Hong Kongers’ yearning for democracy is illustrated by their frustrations with current Chief Executive Leung Chun-ying, who has been hit by a series of controversies since taking office less than a year ago.
Leung’s already poor approval rating plummeted further over the past few months, according to opinion polls by Hong Kong University researchers. Last week, a senior mainland official took the unusual step of denying there was a plan to replace him.
“One huge problem with C.Y. Leung is that he’s a yes-man; he’s regarded as a stooge of Beijing,” Lam said. Last year, protests forced Leung to back down from plans to require Chinese patriotism classes in schools, which some parents feared was a form of brainwashing. In January, he survived an impeachment attempt.
Leung took office with promises to provide more affordable housing but residents haven’t had much relief from high rents and home prices in Hong Kong, where tens of thousands live in cubicles, metal cages or other substandard housing even though it’s one of Asia’s richest cities.
His latest troubles revolve around a scandal involving a member of his Cabinet, Barry Cheung, who was also a key supporter of his bid for Hong Kong’s top job. Cheung was forced to resign from all his public positions after police launched an investigation into him and his fledgling Hong Kong Mercantile Exchange, which had to return its trading license last month, two years after it opened. Six people have also been arrested in connection with the investigation.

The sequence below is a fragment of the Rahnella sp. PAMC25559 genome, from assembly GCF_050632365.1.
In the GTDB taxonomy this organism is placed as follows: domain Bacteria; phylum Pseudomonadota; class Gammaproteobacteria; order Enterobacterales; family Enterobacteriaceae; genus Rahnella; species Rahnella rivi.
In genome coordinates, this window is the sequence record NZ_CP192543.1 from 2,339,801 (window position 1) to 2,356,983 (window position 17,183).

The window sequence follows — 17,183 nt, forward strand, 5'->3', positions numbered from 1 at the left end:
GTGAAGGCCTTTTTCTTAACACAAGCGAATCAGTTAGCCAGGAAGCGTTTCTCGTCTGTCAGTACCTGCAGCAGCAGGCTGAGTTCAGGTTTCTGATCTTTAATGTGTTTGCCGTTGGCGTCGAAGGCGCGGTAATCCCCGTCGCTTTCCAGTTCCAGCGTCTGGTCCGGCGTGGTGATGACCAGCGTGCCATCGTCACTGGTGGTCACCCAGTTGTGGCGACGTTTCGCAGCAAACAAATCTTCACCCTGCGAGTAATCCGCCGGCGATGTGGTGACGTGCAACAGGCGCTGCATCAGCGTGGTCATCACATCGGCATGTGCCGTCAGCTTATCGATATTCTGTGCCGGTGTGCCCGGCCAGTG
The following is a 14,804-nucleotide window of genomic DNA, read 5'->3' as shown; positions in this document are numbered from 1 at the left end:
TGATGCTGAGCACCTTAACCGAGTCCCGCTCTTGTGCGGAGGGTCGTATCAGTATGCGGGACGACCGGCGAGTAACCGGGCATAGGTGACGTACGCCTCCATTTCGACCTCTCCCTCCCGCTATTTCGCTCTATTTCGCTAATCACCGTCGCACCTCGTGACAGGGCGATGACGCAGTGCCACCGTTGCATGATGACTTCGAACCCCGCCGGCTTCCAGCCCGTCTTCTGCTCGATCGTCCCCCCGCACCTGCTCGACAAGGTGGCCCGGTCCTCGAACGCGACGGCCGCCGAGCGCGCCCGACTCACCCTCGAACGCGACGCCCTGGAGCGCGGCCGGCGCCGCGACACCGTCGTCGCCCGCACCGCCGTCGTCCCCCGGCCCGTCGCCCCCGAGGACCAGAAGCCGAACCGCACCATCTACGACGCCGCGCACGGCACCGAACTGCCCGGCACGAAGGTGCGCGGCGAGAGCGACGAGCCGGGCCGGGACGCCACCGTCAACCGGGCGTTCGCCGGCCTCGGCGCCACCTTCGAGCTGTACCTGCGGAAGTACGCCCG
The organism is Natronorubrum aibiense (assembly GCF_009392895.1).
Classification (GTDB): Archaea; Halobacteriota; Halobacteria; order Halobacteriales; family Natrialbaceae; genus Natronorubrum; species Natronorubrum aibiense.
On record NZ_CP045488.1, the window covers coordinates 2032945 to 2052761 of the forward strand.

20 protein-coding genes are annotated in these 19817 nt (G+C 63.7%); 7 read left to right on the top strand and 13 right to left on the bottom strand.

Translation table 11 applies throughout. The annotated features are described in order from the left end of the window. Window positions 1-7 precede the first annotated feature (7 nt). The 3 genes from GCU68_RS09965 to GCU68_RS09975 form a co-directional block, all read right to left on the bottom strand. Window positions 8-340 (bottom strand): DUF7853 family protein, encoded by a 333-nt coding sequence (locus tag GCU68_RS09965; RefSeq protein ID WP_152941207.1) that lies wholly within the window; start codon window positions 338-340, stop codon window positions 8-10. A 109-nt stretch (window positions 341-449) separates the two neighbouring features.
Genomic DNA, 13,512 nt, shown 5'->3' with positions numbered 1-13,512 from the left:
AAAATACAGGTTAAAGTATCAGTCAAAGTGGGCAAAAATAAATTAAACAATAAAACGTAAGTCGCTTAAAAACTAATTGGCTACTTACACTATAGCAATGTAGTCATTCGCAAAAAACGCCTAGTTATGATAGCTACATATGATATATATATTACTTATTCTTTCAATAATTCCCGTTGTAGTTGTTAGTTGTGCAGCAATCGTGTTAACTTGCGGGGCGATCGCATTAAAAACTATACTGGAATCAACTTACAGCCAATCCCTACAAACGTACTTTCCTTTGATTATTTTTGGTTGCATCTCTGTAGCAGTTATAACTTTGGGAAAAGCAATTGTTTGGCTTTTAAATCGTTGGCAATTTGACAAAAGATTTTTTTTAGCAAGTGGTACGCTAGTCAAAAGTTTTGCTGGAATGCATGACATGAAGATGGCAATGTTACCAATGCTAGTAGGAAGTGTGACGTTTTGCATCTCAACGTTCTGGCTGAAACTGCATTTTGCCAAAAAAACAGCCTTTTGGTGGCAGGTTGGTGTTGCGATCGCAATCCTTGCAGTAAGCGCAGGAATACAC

A spate of corruption scandals has raised worries about the integrity of public officials in Hong Kong, an Asian financial center that likes to boast of clean government and strong rule of law. In May, the city’s corruption watchdog launched a criminal investigation of its former chief over complaints of excessive spending on gifts and meals on visits with mainland Chinese officials.
Last year, the Independent Commission Against Corruption also investigated Leung’s predecessor over allegations he received favors like luxury travel and an upscale apartment from wealthy friends. Separately, a former chief secretary, the second highest ranking official, has been charged in a corruption case along with a pair of billionaire developers.
Tensions have also been growing over the unwelcome side-effects of increasing numbers of mainland visitors. Last year about 35 million visited Hong Kong, a cramped city of 7.1 million. Locals have taken to deriding their mainland cousins as “locusts” for their reputation for buying up luxury goods, apartments and even baby formula.
To calm rising anger over shortages of formula — coveted by mainland parents after China’s tainted milk scandal — the government in March prohibited visitors from leaving the city with more than two cans.
Following Tuesday’s vigil, some plan to march to the Chinese central government’s liaison office where, radical lawmaker Leung Kwok-hung said, they will demand the Communist Party end one-party rule, pay homage to the Tiananmen victims and release all political prisoners.